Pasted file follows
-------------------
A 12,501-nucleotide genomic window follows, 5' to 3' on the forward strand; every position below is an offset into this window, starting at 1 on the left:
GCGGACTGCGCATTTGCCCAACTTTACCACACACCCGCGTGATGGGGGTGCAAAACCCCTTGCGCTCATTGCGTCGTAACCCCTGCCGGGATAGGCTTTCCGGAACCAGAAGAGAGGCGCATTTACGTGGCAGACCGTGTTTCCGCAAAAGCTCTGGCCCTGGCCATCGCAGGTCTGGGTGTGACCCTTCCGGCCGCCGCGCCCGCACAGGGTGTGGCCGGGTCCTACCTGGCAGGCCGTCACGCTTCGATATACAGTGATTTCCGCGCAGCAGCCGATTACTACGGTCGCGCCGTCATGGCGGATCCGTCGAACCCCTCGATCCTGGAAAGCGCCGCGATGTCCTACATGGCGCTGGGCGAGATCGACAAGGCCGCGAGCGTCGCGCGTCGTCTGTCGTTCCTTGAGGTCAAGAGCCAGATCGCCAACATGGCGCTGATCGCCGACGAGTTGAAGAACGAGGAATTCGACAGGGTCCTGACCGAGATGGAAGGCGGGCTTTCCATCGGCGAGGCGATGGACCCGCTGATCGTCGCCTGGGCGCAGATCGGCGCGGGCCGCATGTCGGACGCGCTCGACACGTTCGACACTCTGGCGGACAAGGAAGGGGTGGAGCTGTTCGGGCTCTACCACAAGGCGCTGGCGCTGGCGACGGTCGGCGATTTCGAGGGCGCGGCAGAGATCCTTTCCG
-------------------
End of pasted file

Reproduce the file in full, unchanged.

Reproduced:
A 12,501-nucleotide genomic window follows, 5' to 3' on the forward strand; every position below is an offset into this window, starting at 1 on the left:
GCGGACTGCGCATTTGCCCAACTTTACCACACACCCGCGTGATGGGGGTGCAAAACCCCTTGCGCTCATTGCGTCGTAACCCCTGCCGGGATAGGCTTTCCGGAACCAGAAGAGAGGCGCATTTACGTGGCAGACCGTGTTTCCGCAAAAGCTCTGGCCCTGGCCATCGCAGGTCTGGGTGTGACCCTTCCGGCCGCCGCGCCCGCACAGGGTGTGGCCGGGTCCTACCTGGCAGGCCGTCACGCTTCGATATACAGTGATTTCCGCGCAGCAGCCGATTACTACGGTCGCGCCGTCATGGCGGATCCGTCGAACCCCTCGATCCTGGAAAGCGCCGCGATGTCCTACATGGCGCTGGGCGAGATCGACAAGGCCGCGAGCGTCGCGCGTCGTCTGTCGTTCCTTGAGGTCAAGAGCCAGATCGCCAACATGGCGCTGATCGCCGACGAGTTGAAGAACGAGGAATTCGACAGGGTCCTGACCGAGATGGAAGGCGGGCTTTCCATCGGCGAGGCGATGGACCCGCTGATCGTCGCCTGGGCGCAGATCGGCGCGGGCCGCATGTCGGACGCGCTCGACACGTTCGACACTCTGGCGGACAAGGAAGGGGTGGAGCTGTTCGGGCTCTACCACAAGGCGCTGGCGCTGGCGACGGTCGGCGATTTCGAGGGCGCGGCAGAGATCCTTTCCG